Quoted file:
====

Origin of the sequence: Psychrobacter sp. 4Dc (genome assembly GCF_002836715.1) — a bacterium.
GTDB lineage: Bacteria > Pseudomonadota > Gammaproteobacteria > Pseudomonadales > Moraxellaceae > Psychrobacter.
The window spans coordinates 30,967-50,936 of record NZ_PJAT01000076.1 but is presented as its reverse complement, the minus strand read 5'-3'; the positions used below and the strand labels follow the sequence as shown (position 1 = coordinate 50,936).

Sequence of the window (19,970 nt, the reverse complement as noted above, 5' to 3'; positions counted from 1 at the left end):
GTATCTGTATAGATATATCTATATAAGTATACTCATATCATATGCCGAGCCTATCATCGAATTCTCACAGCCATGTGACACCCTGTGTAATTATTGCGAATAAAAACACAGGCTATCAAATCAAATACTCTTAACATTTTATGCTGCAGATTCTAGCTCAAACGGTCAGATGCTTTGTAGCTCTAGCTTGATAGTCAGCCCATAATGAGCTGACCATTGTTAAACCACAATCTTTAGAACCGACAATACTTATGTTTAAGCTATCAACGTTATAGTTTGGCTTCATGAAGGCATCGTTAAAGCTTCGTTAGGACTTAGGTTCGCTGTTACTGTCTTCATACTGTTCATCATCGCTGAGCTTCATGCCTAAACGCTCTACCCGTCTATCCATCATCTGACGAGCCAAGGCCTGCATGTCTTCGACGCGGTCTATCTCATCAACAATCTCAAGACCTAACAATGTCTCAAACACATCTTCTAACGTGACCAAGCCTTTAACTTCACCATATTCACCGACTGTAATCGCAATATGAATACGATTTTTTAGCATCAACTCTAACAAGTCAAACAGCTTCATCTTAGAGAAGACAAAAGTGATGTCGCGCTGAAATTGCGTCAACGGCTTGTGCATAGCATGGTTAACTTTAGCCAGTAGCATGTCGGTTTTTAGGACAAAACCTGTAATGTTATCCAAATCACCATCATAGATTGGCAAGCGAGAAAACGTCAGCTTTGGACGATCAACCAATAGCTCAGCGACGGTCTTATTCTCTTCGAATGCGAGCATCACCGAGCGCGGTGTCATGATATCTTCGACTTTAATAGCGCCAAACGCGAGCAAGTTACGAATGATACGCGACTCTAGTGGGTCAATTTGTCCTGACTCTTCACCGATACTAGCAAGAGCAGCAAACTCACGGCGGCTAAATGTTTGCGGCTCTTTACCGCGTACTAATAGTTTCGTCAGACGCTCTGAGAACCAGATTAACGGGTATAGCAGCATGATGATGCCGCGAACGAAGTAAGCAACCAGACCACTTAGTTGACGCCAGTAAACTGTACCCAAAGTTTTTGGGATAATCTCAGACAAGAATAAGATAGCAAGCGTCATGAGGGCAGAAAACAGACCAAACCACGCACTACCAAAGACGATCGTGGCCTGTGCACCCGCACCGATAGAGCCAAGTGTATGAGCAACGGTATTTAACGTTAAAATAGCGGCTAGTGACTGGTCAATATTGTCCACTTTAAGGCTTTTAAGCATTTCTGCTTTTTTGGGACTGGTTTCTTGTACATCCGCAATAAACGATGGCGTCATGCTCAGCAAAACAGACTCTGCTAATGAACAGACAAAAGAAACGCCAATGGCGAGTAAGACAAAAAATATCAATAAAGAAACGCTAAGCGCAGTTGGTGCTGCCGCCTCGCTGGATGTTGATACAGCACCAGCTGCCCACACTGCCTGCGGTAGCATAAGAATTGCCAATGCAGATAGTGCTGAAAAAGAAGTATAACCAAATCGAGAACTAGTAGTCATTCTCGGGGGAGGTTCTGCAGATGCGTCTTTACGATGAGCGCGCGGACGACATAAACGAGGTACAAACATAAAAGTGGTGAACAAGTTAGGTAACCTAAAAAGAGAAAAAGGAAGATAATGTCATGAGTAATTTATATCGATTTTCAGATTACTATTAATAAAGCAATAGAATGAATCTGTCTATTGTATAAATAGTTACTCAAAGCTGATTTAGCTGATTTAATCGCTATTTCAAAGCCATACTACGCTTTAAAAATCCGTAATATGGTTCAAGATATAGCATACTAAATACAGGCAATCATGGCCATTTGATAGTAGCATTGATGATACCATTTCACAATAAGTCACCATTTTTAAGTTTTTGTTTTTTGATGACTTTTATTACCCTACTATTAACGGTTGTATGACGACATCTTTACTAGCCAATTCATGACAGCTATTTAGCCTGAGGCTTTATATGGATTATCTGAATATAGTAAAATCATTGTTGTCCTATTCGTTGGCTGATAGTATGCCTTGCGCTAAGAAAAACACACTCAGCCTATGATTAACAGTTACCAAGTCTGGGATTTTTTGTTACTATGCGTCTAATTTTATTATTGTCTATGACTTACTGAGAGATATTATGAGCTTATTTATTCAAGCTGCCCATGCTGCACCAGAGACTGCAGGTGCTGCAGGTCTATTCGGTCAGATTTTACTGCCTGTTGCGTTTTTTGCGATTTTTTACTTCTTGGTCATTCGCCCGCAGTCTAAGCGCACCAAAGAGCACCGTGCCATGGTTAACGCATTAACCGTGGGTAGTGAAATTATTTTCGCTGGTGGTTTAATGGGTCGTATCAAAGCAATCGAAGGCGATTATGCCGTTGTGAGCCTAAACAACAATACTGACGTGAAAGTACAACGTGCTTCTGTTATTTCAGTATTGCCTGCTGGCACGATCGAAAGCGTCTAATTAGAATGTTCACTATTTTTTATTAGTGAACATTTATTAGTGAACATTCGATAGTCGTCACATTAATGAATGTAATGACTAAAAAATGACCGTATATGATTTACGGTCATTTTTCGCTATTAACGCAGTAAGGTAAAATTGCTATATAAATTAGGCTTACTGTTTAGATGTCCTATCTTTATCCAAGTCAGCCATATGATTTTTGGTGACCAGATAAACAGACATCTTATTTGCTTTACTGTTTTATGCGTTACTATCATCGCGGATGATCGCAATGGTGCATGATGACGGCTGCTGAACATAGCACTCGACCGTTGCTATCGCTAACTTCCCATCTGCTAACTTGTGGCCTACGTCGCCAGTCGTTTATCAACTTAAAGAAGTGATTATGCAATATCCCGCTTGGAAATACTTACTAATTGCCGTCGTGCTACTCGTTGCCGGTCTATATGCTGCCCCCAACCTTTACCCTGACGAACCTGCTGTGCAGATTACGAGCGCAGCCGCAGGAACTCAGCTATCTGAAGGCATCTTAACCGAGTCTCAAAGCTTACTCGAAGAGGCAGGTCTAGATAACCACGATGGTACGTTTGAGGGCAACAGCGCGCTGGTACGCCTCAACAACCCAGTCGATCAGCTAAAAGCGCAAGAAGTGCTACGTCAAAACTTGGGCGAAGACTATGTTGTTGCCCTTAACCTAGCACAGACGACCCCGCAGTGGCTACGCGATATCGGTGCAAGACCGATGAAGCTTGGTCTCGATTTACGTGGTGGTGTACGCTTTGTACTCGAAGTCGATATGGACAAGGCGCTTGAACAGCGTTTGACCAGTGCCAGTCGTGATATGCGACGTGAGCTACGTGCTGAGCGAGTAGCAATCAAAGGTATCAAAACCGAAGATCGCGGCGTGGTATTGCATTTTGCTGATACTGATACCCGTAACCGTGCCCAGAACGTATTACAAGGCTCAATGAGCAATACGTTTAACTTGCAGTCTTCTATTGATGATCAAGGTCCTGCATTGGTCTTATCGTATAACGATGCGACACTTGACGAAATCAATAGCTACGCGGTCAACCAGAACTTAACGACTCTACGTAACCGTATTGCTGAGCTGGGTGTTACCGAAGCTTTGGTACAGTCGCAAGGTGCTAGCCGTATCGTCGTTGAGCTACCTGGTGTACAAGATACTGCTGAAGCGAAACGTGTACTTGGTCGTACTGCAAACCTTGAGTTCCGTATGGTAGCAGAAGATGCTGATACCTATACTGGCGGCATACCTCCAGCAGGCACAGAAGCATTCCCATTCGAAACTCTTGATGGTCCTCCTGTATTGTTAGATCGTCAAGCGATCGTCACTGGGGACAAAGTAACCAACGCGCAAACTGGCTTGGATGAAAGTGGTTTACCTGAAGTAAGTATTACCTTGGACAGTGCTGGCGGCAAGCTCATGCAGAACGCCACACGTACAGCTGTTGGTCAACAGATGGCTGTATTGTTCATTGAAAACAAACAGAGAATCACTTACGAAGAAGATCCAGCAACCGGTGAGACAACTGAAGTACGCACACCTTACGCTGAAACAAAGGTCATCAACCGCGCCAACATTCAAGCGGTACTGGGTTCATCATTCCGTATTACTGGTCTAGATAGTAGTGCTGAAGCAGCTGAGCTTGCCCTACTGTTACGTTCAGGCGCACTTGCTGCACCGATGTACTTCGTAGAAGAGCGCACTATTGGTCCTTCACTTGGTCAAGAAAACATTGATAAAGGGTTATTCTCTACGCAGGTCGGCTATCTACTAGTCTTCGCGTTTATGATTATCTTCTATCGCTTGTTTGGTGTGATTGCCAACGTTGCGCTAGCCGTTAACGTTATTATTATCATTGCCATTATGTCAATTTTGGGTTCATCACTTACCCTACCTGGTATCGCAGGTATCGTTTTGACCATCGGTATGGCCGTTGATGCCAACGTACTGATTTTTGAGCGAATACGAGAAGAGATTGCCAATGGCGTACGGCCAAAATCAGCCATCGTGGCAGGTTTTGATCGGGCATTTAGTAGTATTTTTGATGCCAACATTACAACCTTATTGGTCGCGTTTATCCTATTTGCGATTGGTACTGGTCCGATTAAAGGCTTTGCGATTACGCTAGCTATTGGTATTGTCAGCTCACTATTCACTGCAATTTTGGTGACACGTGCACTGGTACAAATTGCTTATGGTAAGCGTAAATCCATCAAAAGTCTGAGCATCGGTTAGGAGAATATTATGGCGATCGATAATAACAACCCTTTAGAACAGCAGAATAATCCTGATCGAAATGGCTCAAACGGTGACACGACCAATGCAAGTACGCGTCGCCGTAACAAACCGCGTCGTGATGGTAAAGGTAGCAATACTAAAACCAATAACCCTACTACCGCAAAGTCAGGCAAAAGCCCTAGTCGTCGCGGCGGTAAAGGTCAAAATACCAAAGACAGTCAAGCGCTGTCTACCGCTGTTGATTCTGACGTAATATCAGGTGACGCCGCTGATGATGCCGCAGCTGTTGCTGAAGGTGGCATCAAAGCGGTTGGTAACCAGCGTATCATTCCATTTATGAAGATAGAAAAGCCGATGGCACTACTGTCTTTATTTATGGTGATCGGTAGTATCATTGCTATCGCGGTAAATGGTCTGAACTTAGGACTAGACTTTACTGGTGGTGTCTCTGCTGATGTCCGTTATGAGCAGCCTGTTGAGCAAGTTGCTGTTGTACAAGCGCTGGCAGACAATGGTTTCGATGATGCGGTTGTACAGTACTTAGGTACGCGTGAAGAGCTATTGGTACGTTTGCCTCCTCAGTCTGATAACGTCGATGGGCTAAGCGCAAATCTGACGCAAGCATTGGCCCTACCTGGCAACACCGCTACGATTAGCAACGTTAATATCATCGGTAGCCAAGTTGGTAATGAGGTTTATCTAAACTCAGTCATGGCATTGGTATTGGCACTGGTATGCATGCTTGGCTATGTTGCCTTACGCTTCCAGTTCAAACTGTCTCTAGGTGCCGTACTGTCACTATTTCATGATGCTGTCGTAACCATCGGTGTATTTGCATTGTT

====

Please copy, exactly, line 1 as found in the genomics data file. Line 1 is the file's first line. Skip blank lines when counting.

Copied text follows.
Origin of the sequence: Psychrobacter sp. 4Dc (genome assembly GCF_002836715.1) — a bacterium.